(Patrick D. Ross/Boston.com/2013)
As nearly 4,000 students received diplomas from UMass Boston today, one former student, Krystle Campbell, was in the hearts and on the minds of everyone in attendance.
In a poignant gesture, the university awarded Campbell, a Medford resident killed in the Boston Marathon bombings, a honorary bachelor of arts degree in sociology at commencement ceremonies on Columbia Point. Campbell studied at the college from 2005-07.
Chancellor Keith Motley touched on her kindness, character, and ability to make friends.
"Her Spanish professor says, ‘She warned me at the beginning of the course that she was not good at languages, but she was certainly good at communicating with others, sharing projects, and sharing that beautiful smile," Motley said. "By the end of that semester Krystle had made friends with everyone in that class and she did well in that class after all.”
Campbell's brother, William Campbell III, accepted the degree on behalf of the family and was warmly embraced by Motley to sustained cheers.
The college also announced that a scholarship fund in honor of Campbell has been formed by UMass trustee Richard Campbell, who is not related to Krystle Campbell, to help young women pursue careers in business.
“Krystle hailed from the same neighborhood in Medford as me, graduated from Medford High School as my wife and I did, and attended the University of Massachusetts Boston as I did,” Richard Campbell said. “We feel kinship with her and have great empathy for her family on losing such a vibrant, energetic, and beautiful daughter.”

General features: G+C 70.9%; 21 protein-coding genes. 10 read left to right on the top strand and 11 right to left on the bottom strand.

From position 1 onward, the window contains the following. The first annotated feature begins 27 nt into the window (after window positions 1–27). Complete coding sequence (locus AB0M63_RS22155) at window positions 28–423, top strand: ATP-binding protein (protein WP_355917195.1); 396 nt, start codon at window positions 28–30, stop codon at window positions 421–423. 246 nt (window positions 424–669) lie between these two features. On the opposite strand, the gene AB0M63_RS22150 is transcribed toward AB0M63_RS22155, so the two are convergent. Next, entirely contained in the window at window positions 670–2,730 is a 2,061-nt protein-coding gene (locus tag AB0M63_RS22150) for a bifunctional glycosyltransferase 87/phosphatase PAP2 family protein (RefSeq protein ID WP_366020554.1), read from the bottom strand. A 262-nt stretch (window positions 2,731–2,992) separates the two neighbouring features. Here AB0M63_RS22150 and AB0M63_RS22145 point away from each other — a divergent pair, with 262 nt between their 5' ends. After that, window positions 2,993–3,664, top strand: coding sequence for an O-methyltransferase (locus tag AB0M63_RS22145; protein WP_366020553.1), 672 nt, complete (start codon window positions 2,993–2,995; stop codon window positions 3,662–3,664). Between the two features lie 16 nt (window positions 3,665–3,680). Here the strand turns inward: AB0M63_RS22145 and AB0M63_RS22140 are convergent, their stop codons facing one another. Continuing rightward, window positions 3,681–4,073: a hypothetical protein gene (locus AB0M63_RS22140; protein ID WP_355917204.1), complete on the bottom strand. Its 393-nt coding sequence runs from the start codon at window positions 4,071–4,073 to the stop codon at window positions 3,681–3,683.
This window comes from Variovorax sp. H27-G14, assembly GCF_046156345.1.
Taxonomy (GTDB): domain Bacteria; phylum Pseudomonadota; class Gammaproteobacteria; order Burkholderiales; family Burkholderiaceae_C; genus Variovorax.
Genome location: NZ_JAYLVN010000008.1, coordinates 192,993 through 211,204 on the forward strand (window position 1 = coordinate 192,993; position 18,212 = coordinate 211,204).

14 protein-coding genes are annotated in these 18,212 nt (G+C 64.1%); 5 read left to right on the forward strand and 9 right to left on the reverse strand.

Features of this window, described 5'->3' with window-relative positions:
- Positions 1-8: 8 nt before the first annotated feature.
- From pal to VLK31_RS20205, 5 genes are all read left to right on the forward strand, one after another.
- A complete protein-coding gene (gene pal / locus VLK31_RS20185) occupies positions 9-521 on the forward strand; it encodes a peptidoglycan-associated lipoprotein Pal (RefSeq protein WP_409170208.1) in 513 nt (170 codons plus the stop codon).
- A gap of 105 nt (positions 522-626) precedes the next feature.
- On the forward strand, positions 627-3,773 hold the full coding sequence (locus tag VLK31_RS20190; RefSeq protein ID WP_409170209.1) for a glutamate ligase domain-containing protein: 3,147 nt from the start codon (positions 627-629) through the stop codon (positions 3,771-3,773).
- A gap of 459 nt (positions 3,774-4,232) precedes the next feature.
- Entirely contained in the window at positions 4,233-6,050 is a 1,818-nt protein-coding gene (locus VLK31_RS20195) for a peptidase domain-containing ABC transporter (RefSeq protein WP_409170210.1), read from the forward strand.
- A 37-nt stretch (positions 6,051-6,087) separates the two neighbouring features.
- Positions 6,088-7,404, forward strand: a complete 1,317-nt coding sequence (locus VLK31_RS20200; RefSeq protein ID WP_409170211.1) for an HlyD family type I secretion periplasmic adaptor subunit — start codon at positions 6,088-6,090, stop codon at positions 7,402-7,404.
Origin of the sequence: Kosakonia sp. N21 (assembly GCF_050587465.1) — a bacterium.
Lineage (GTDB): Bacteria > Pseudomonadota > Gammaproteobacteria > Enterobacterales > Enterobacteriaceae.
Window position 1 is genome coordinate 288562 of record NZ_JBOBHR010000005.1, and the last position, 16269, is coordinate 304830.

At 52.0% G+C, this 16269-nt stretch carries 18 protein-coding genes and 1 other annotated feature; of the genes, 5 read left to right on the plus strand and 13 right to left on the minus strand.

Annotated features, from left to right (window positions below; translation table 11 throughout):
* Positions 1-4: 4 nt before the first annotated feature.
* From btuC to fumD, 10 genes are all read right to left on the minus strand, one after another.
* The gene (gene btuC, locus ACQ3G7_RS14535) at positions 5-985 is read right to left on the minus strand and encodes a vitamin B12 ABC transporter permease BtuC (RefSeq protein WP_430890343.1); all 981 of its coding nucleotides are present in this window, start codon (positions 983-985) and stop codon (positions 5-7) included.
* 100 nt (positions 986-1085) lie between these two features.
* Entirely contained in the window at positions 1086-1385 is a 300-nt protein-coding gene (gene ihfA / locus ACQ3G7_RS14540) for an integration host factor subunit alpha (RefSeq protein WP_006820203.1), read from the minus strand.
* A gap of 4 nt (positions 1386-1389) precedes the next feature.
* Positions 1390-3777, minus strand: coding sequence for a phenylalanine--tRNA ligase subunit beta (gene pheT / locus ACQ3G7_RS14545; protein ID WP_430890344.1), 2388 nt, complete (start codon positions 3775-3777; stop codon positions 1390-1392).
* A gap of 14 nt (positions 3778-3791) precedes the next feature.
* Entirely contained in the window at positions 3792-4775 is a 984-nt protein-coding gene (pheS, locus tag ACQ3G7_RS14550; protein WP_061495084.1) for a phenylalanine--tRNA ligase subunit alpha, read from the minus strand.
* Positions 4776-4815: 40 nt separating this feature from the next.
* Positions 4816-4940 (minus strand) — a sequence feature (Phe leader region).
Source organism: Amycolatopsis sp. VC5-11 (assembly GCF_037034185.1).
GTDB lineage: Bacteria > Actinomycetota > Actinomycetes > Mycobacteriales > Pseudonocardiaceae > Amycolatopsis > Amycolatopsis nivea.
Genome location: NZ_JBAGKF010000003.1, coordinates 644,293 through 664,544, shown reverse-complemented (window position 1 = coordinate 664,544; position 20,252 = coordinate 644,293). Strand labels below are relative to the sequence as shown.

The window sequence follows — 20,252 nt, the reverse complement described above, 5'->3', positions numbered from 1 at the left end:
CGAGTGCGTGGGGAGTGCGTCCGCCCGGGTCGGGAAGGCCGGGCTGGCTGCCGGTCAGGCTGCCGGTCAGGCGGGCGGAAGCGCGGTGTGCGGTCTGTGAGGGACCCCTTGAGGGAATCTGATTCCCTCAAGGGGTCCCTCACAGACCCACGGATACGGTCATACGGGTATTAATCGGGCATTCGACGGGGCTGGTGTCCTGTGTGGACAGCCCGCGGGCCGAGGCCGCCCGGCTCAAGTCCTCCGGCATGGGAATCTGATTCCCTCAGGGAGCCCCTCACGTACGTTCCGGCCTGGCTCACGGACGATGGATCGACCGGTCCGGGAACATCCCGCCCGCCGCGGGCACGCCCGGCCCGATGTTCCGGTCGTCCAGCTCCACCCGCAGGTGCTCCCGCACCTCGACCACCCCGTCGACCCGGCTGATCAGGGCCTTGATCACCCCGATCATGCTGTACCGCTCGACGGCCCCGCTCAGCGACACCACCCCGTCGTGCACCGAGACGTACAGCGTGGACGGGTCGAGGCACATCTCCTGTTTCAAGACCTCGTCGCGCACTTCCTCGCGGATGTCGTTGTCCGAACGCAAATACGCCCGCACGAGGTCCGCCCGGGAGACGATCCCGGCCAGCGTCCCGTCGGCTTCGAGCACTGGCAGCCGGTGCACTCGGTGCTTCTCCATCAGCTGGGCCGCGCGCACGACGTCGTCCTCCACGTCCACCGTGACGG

With a moment of silence, the throng that filled the Campus Center lawn was reminded how special and lucky they are to be able to walk across the stage, shake Motley’s hand, and throw their cap into the air.
“Although we are under the shadow of a tragedy, we are reminded that it is normal, human, and necessary to continue to feel joy especially on a day like today as we celebrate what you have worked so hard for, for so long,” Motley said.
The Dorchester university graduated its largest class ever. The graduates not only hailed from Boston and the surrounding communities, but from countries as far away as Uzbekistan.
In the commencement address, James Gustave Speth, co-founder of the Natural Resources Defense Council, told graduates to cultivate close personal relationships. Those ties, he said, "get us through life with the maximum amount of happiness and minimum amount of suffering."
Speth, a former adviser to presidents Jimmy Carter and Bill Clinton, also urged them to act locally.
“Care for your place, your community, where ever you live,” he said. There is no Washington style gridlock stopping us from acting where we live.”
For parents, the day was a milestone to be celebrated.
“This school has been great. It has afforded her a lot of possibilities and adventures,” said Cindy Donahue, who was there for her 24-year-old daughter, Sarah. “This degree is an opportunity, it’s opening doors for her.”